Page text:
Elementaries in city show marked gains

Across income levels, scores up on state, national assessments

`We are terribly proud'

Progress perceived as result of reforms instituted in 1997

January 01, 2001|By Liz Bowie | Liz Bowie,SUN STAFF

For the first time in years, Baltimore can say that its elementary schools are getting better, not just in middle-class neighborhoods but in its poorest corners.

State and national standardized test results show that city pupils are making steady progress, including significant gains during the past two years in the core subjects of reading and math.

Although the celebration has been muted because the school system has so far to go before it can say its children rank at the state average, Baltimore is beginning to gain national attention.

"The progress Baltimore has made in the past three years has been greater than I have seen elsewhere," said Mark D. Musick, president of the Southern Regional Education Board. "There are lots of school systems across the country whose scores are just as low who are not making this kind of improvement."

The gains are only a beginning. And educators say they could stall if the city does not continue to pursue further training and support for teachers and principals, and more financial help from Annapolis for basic needs, such as books for libraries and summer school for all failing children.

But city school officials see hope in the more than a dozen elementary schools that are in poor neighborhoods and have made exceptional progress during the past two years. During the mid-1990s, at some of these schools few children met state standards. Today, these schools are scoring as well as the average schools in suburban counties.

Many boarded-up houses surround Dallas F. Nicholas Sr. Elementary School near North Avenue and Calvert Street, but the children are performing at nearly the state average in all subjects. Children walk around syringes to get to Pimlico Elementary School, but once inside, they see their work displayed on the walls and their parents helping in classrooms.

Pimlico's composite score on the Maryland School Performance Assessment Program was 20 points above the state average - the same as the top dozen elementary schools in Baltimore and Howard counties. And Pimlico pupils' performance on national standardized tests has improved, too.

About 93 percent of Coldstream Park pupils qualify for free or reduced-price lunches, but the school's scores have risen from a cumulative index of 16.2 to 34 in three years. Among the other elementary schools making large gains are: Cherry Hill, Thomas Johnson, Arlington, Dr. Martin Luther King Jr., Armistead Gardens, Alexander Hamilton and John Eager Howard.

The myth that students from poor neighborhoods can succeed only in extraordinary situations has been shattered. People are beginning to look at the academic achievement of these schools, said school board member Patricia Morris Welch, and say: "`Who? That neighborhood? Those families?'"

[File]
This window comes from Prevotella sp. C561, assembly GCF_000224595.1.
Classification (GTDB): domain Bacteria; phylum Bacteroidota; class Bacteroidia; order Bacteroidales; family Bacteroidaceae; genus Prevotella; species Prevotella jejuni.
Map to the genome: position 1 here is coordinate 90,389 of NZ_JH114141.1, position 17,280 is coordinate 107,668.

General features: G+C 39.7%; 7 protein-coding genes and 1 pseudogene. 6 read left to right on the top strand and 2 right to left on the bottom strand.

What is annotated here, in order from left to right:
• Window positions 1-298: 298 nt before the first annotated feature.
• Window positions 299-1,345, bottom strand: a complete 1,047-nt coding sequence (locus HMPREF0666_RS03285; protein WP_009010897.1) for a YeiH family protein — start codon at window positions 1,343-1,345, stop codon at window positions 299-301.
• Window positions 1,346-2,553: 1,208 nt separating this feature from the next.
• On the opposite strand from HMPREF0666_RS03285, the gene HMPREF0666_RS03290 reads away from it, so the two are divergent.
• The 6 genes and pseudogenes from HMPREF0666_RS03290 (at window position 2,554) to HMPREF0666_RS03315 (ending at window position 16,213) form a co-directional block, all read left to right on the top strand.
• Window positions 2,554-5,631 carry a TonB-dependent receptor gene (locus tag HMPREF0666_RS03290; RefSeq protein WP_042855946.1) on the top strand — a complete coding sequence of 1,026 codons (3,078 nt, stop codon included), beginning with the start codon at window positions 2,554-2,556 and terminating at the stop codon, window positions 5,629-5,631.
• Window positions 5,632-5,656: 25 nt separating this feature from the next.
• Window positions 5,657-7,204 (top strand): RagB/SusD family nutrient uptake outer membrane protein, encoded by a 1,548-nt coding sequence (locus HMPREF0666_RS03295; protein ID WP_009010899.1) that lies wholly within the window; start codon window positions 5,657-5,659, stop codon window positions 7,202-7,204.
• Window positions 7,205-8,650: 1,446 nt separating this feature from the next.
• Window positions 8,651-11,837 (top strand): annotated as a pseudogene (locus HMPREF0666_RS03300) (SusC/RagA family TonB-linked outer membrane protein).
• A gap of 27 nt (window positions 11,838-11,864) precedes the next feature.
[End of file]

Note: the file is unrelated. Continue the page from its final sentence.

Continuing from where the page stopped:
`Our congratulations'

Not only has a group of schools shown sharp improvement, dozens of other schools have made steady, significant gains during the past two years. State Superintendent Nancy S. Grasmick and Del. Howard P. Rawlings say this shows that the seeds of reform planted almost four years ago in a bold state-city partnership have sprouted and grown into seedlings system-wide.

"We are terribly proud of Baltimore City and offer our congratulations for the enormous progress being made there," Grasmick said. The $254 million reform was begun in 1997, when the city gave up part of its control to an independent school board appointed jointly by the governor and the mayor. The new school board immediately made a series of changes in the schools: it reduced class size, adopted a citywide, phonics-based reading curriculum and purchased new reading and math textbooks for every elementary pupil.

In a significant policy change last year, officials decided that children who read more than three months below grade level won't be passed to the next grade. The school system also has spent millions training teachers and helping failing children in after-school and summer-school programs.

These reforms have been tried in many other cities with some success. National education leaders say Houston, Chicago, Hartford, Conn., and Seattle have shown gains using similar initiatives.

"In this short period of time, Baltimore has done as well as any in improving," said Christopher T. Cross, a former president of the Maryland State Board of Education and current president of the Council for Basic Education, a nonprofit organization based in Washington.

`Long, long way to go'

Cross and other national and state educators caution that the reform of the city elementary schools could falter without good leadership and sufficient funds. They say it's easy for school systems to become complacent or to move on to solving other problems - such as failing middle and high schools - and lose focus. Grasmick and other state officials view the current gains as a beginning. "We really have to keep in mind that we have a long, long way to go," said Ronald A. Peiffer, assistant state superintendent for school and community outreach.

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